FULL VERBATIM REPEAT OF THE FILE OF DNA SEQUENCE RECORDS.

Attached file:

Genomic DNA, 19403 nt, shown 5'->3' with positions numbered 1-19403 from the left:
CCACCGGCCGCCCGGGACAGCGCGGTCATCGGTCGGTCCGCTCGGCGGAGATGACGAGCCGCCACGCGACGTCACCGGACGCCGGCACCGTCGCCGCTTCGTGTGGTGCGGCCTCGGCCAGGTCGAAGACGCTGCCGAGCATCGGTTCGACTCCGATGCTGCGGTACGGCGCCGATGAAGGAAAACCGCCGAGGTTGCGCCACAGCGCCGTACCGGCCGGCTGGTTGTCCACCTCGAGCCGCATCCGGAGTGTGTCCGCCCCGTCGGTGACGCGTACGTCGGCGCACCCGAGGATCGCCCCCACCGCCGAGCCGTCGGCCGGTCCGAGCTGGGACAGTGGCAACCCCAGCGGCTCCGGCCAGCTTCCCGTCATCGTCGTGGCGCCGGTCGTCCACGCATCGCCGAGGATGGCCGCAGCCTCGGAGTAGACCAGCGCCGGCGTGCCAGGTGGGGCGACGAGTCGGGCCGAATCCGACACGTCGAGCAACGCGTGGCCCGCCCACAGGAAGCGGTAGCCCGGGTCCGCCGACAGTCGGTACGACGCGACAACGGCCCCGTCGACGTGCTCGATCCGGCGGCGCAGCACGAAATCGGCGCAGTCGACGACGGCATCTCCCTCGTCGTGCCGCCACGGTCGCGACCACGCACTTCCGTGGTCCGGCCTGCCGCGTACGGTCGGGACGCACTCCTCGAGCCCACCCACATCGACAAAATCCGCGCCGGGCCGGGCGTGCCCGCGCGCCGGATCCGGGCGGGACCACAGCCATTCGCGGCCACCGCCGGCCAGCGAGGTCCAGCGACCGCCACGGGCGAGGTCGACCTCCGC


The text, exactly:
Genomic DNA, 19403 nt, shown 5'->3' with positions numbered 1-19403 from the left:
CCACCGGCCGCCCGGGACAGCGCGGTCATCGGTCGGTCCGCTCGGCGGAGATGACGAGCCGCCACGCGACGTCACCGGACGCCGGCACCGTCGCCGCTTCGTGTGGTGCGGCCTCGGCCAGGTCGAAGACGCTGCCGAGCATCGGTTCGACTCCGATGCTGCGGTACGGCGCCGATGAAGGAAAACCGCCGAGGTTGCGCCACAGCGCCGTACCGGCCGGCTGGTTGTCCACCTCGAGCCGCATCCGGAGTGTGTCCGCCCCGTCGGTGACGCGTACGTCGGCGCACCCGAGGATCGCCCCCACCGCCGAGCCGTCGGCCGGTCCGAGCTGGGACAGTGGCAACCCCAGCGGCTCCGGCCAGCTTCCCGTCATCGTCGTGGCGCCGGTCGTCCACGCATCGCCGAGGATGGCCGCAGCCTCGGAGTAGACCAGCGCCGGCGTGCCAGGTGGGGCGACGAGTCGGGCCGAATCCGACACGTCGAGCAACGCGTGGCCCGCCCACAGGAAGCGGTAGCCCGGGTCCGCCGACAGTCGGTACGACGCGACAACGGCCCCGTCGACGTGCTCGATCCGGCGGCGCAGCACGAAATCGGCGCAGTCGACGACGGCATCTCCCTCGTCGTGCCGCCACGGTCGCGACCACGCACTTCCGTGGTCCGGCCTGCCGCGTACGGTCGGGACGCACTCCTCGAGCCCACCCACATCGACAAAATCCGCGCCGGGCCGGGCGTGCCCGCGCGCCGGATCCGGGCGGGACCACAGCCATTCGCGGCCACCGCCGGCCAGCGAGGTCCAGCGACCGCCACGGGCGAGGTCGACCTCCGC